Are you talking about software kitchens?

This is a cop-out because it’s a rehash of my previous post, but as an added bonus, here’s a video of me delivering it as a speech at my Toastmasters club.

Toastmasters is a club for improving your public speaking skills. You give speeches and take on speaking roles, and get feedback about what you did well and areas for improvement at the end of the session. The club I go to is full of amazing people and certainly one of the reasons we’re still here in Stockholm! Of course, as you might expect, there’s an evaluation to go along with the video.

And my actual speech draft. When you’re up on stage, some things just don’t go the way you plan, and even from the beginning things started out slightly different 🙂


I work in IT as a software developer, but it’s hard for me to explain what that means to anyone else. A few years ago, to work in IT meant you were “good at fixing computers” or “installing antivirus”. Nowadays it means you’re “making the next facebook” or “about to become a billionaire”. There’s just so many facets to being a software developer that it’s sometimes easier to just grin and nod sagely rather than to explain exactly what I do.

One analogy I’ve recently found useful is a kitchen in a restaurant. No one knows how a software company works (unless you work in one), but everyone has some idea of how a restaurant works, even if they haven’t worked at one. You have waiters, you have the cooks and of course you have the customers. In such a setting, I’m one of the guys in the kitchen.

But this is where it gets interesting. Every kitchen is different. I work in a small kitchen where I have to share my tools, ingredients and space with other cooks. Everyone chips in for a dish, someone does the chopping, someone does the tasting and someone does the frying. Mostly. Some kitchens cook without tasting. Some kitchens have only one cook. Some kitchens have the best tools. Some kitchens have the best cooks. Sometimes the cooks are overwhelmed and overworked. Sometimes the cooks aren’t even from the restaurant, but from the pizzeria across the road. cough outsourcing

Many of the struggles I face are more easily explained as soon as I talk about a restaurant. When I tell people about how users of our software have unrealistic expectations of how it should work, or what can be changed, rather than empathy sometimes I get “but it’s just software, can’t you just change it?”

But when I tell people about unreasonable customers at a restaurant they go, “yeah, I understand”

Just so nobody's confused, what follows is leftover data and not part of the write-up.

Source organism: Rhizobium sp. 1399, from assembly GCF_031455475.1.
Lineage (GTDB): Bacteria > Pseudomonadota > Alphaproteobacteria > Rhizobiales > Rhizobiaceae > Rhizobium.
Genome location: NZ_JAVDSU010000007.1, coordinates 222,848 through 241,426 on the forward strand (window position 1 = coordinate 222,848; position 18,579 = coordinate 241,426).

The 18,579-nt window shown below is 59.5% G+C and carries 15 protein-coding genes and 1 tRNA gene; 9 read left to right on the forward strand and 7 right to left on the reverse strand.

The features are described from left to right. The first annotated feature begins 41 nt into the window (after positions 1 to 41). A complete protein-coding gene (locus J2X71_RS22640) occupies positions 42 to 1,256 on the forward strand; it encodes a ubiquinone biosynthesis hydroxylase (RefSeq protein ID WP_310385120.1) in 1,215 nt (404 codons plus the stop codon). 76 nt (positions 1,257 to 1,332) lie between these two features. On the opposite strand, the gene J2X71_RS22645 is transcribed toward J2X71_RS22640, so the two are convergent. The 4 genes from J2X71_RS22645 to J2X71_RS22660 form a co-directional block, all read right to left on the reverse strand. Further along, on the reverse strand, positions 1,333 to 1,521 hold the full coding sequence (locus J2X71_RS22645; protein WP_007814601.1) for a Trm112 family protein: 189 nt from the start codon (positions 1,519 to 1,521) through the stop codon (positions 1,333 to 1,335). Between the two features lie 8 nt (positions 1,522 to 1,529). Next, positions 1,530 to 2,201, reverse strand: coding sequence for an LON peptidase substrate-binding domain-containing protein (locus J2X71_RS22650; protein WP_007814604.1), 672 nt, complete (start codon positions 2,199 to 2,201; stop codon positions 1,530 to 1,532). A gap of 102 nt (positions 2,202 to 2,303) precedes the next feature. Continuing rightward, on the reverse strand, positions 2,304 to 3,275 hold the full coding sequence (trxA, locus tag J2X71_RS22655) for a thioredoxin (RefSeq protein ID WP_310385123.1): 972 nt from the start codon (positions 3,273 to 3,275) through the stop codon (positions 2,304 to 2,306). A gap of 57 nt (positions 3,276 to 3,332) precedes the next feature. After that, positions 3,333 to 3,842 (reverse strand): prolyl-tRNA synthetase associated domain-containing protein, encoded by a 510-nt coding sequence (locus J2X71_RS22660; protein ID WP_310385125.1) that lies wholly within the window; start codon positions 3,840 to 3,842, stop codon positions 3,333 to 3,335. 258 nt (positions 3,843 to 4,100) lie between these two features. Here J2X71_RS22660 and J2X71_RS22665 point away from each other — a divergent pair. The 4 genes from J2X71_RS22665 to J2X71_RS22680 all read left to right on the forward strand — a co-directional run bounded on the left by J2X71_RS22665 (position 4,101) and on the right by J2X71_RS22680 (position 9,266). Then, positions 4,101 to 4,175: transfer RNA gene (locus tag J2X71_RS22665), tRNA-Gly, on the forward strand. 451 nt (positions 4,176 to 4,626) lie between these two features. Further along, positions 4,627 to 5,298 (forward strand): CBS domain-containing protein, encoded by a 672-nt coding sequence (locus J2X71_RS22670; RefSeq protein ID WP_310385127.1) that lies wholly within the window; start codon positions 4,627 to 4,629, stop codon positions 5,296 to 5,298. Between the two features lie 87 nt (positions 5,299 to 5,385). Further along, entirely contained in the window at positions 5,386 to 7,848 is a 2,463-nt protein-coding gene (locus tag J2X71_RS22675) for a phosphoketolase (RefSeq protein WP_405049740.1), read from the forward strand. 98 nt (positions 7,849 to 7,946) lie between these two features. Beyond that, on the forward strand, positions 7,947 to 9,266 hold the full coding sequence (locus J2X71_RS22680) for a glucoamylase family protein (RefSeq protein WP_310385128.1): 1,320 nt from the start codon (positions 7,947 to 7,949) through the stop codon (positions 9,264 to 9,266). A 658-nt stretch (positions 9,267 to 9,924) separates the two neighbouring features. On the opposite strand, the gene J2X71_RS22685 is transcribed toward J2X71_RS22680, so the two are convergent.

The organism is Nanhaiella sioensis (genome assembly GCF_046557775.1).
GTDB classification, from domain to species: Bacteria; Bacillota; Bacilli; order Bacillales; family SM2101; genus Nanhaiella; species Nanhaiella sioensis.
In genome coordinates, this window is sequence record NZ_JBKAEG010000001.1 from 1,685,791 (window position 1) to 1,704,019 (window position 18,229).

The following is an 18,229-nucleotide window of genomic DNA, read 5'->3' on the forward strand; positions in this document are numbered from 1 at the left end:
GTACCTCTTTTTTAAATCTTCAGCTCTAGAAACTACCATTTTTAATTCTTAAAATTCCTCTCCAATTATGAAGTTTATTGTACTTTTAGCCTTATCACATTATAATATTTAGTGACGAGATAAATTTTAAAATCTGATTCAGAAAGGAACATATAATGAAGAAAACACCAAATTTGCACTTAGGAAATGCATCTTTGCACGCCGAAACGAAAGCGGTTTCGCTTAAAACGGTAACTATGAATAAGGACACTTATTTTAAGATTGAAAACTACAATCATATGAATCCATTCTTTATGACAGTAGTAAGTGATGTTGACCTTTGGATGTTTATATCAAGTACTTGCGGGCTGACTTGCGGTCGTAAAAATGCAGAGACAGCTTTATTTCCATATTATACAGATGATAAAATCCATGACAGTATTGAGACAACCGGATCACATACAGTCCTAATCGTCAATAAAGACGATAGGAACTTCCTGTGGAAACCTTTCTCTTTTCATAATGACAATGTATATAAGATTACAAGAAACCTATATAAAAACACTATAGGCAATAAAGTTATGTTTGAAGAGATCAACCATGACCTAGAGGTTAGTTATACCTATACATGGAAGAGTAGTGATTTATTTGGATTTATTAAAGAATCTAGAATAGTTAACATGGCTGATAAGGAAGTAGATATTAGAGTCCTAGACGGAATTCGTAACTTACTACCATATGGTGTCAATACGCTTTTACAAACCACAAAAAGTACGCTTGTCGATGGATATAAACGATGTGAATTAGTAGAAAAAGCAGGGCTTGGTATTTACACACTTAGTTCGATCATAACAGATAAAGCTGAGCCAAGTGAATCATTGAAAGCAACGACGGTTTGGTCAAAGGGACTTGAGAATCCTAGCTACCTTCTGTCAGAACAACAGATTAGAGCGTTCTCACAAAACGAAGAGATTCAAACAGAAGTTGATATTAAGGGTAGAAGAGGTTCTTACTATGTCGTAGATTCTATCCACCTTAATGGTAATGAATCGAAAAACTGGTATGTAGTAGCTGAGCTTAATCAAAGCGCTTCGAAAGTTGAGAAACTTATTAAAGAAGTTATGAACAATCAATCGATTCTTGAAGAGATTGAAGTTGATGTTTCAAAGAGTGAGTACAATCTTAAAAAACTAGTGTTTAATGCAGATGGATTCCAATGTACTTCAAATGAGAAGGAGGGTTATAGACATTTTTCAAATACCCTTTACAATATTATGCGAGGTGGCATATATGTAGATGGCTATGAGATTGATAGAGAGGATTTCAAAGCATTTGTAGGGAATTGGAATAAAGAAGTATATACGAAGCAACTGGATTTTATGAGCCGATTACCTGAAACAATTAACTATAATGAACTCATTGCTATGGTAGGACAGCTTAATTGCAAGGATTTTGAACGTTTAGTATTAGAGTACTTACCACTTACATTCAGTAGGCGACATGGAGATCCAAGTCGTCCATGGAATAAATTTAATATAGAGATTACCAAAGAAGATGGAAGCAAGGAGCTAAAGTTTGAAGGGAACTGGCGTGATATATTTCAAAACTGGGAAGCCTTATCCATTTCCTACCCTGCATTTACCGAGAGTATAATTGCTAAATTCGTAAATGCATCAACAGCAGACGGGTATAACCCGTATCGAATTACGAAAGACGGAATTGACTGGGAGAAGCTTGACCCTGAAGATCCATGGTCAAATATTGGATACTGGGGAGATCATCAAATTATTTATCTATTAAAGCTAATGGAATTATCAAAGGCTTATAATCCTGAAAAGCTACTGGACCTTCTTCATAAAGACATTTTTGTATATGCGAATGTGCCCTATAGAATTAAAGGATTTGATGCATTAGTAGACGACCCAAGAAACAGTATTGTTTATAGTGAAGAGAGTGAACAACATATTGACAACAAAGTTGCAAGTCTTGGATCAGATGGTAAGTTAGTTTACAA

Imagine a restaurant where customers walk in, and they tell the waiter what they’d like to eat. “Can I have this but vegetarian?” “Can I have truffles on the side?” “Can I have the pecan pie, but no nuts?” “Can I have fried rice, but without the rice?”

We’re more familiar with the idea of an unreasonable customer at a restaurant than an unreasonable user of some software application. In both cases, the customer has no idea how hard their request actually is. They think they have an idea of how hard it is, but without actually having worked in a kitchen, they haven’t got a clue. Of course they might have been chefs before, or formed their estimate based on visits to other restaurants, but that’s kind of irrelevant because there’s someone between the customer and the cooks.

It’s the waiter.

Most of the time the waiter says “sure we can do that”, sometimes he says “that is impossible Madam”, but it’s really up to how well he understands what’s being asked. Often he has other agendas. Maybe he would like to please a really important customer, sometimes he is wildly optimistic about what his kitchen can produce. Whatever the case, he converts a customer request, into a slip for the kitchen.

And this is where I come into the picture.

The slip arrives at the kitchen and everyone scrambles. We look at the slip and go “What the? How could we possibly make this in time?” There’s a deadline to meet, sometimes you’re still dealing with the fallout from the last dish and what sometimes ends up being put on the plate is something thrown together in a rather haphazard manner. Along with prayers that all of the stuff went in. No one likes a meat pre without the meat. Unless they asked for it of course….After all no one likes a meat pie without the meat…unless they asked for it of course. Sometimes it’s so bad the waiter simply rejects it outright.

Assuming that it’s decent enough to be served, and the waiter has written the slip correctly (certainly not taken for granted in many places! sometimes what you asked for is not what you get…), you eventually receive your dish. Sometimes when you see it on the plate it looks delicious, but you bite into it and you find an eggshell or bits of plastic (remember the haphazard assembly?). Sometimes it tastes fantastic but when you arrive home, you spend the next week camped out in front of the toilet.

You might think there are food inspectors that go around restaurants, making sure something like this doesn’t happen, or that offenders get punished and blacklisted…. but there are areas where the analogy becomes a little more absurd. All that for the next speech.

In the meantime I hope I’ve helped provide better context into how a software developer fits in to a software company, and the kinds of challenges we face. How about you? Do you work in a hypothetical restaurant? Are you a cook? A waiter? Or perhaps the person standing outside the restaurant, touting customers and trying to get them in. I’m looking forward to hearing about your restaurant stories.